Asking for a mate.
  • + 2
 @Waldon83: salt n peppa said to push it real good. Pump up jam was a different group. Thanks its stuck in my head now.
  • + 3
 @mrgonzo:
Dammit, it was Technotronic.....

Oh well, now it's stuck in both our heads.
  • + 11
 Gave up on digital gauges a while ago. Couldn't find a single one that would work longer than 3 months and the kicker was when the last one died in the parking lot on race day. Used someones Accugauge and realized that sometimes it's just better to keep it simple. It's (gasp!) a dial gauge with no beeps or sounds but far more accurate, reliable, and inexpensive ($20 on Amazon)
  • + 3
 My sentiments exactly. I've had several flavors of digital gauges that were just plain inaccurate, lose their seal around the valve, or are both. Accugauge is where it's at! They may be +/- a few PSI but they are at least consistently off by that amount.
  • + 4
 yup, I've been using the 15 dollar AccuGauge for years! 0-30 PSI
  • + 2
 Try the blackburn honest guage. Works good and will last
  • + 1
 @blast-off: Me too and if I recall it was about $11.00 on Jenson.
  • + 1
 @onemanarmy: hadn't seen that one before, looks nice.
  • + 5
 I've had Topeak's Smart Gauge D2 for 2 years now and it's never failed me once. Still haven't swapped the battery with a new one either.
  • + 1
 @onemanarmy: My Honest Gauge indicates about 2 psi higher than my Smart D2. Not sure which one is accurate...
  • + 1
 @NordieBoy: Crazy. If the honest is off hit up Blackburn and they'll give you a new one. Those are accurate within .1psi from my understanding.
  • + 14
 I like to run my tires at 297 PSI, so this is perfect!
  • + 2
 High pressure readings are useful when setting shock pressure Wink
  • + 8
 @caboose483: but can you buy a shock pump that doesn't already have a gauge built in? With this thing the process would be (1) inflate to desired pressure, (2) double check with this gauge, (3) re-attach your shock pump and add the 10-20 pounds you lost with all the swaps
  • + 2
 @plyawn: the logic would be the same as a tire pump with a fairly inaccurate dial gauge.

- Over-inflate the tire or shock
- Detach the pump
- Attach the gauge
- Bleed down the pressure to whatever is desired
- Detach the gauge
- pedalpedalpedal

If you're not really interested in tire and shock pressures being bang on and +/1 10% is acceptable then I can't see this gauge being of any benefit. If you do like to test and adjust and test and adjust it could be a useful tool.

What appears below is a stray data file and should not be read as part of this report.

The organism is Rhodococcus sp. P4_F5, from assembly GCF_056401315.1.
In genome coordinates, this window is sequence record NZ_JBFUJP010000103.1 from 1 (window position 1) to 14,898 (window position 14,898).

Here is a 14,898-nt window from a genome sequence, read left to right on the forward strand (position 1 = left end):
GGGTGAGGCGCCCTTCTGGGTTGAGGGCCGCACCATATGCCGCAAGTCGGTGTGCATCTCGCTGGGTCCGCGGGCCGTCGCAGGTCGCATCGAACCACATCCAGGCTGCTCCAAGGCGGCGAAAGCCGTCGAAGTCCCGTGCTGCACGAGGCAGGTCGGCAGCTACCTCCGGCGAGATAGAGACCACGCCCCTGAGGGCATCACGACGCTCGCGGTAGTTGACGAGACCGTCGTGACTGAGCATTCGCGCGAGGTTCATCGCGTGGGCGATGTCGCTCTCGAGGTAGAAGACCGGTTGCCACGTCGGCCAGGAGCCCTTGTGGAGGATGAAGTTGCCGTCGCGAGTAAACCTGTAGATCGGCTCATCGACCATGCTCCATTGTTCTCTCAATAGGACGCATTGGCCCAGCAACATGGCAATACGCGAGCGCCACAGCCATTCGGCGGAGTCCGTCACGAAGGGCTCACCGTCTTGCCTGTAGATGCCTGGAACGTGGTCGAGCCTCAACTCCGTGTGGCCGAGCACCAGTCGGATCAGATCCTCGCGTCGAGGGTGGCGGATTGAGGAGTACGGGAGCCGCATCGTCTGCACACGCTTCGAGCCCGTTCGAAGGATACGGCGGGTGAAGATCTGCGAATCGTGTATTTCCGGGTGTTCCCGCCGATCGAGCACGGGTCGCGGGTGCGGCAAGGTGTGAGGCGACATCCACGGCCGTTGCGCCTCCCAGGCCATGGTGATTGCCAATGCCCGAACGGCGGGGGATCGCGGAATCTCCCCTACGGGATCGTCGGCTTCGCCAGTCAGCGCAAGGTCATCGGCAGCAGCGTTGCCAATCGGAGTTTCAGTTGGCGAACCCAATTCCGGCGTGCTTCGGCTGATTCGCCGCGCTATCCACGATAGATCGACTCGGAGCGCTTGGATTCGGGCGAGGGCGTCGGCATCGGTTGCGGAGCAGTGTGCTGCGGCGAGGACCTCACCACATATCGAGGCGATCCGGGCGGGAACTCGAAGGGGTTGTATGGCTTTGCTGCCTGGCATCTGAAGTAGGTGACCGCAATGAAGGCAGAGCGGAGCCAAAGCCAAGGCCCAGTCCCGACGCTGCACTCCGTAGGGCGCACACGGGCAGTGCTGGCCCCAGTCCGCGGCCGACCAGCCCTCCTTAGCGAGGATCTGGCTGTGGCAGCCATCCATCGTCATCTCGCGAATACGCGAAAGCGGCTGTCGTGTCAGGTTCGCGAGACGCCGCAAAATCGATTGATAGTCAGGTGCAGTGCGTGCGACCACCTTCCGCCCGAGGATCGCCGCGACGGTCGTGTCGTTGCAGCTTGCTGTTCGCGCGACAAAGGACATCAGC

• + 1
 Won't this attach to the shock pump?
  • + 1
 @cmcrawfo: Sorry, late to the party but still wanted to answer your question. But I always found the gauges integrated in shock pumps way too inaccurate for air sprung suspension forks, even though I actually received these along with my forks. I already had the Smart Gauge but unfortunately I lose way to much air when using that for measuring air pressure in the forks, so it doesn't work well for that. I now have the Topeak Micro Shock pump (without gauge) that is small enough to take along on my ride and use that along with this Shuttle Gauge so that I can actually inflate the fork accurately.

So yeah, I'm now left with two digital gauges. It is fine though. Because I always lose a little bit of air from my tires I usually over inflate them a little after my ride. When I enter the garage for my next ride I can keep my backpack on and use the Smart Gauge in the garage to drop the pressure where I want it to be.

TL;DR: The short version of this long winded answer: yes it attaches to a shock pump which makes it worthwhile to go with a more compact pump that doesn't come with a gauge.
  • + 10
 @mikekazimer, when you have the gauge locked onto the valve and you press the button to bleed out / release air, does the psi reading change? Your video ends before this question could be resolved...

Or do you have to remove the gauge from the valve, and re-install onto the valve to get the new psi reading?
  • + 7
 Good question - the psi reading on the Shuttle Gauge changes, which means you don't need to remove it.
  • + 1
 In the write up he mentions that the pressure does change in the shuttle gauge but not on the topeak gauge.
  • + 13
 I have the Smart Gauge. You don’t have to remove it and put it back on to get a new reading when using the bleed button. Just push the “tune” button and the display blinks. This means that it’s continuously taking readings. Bleed, read, repeat. @mikekazimer:
  • + 4
 @whezy, you're absolutely right - thanks for the correction.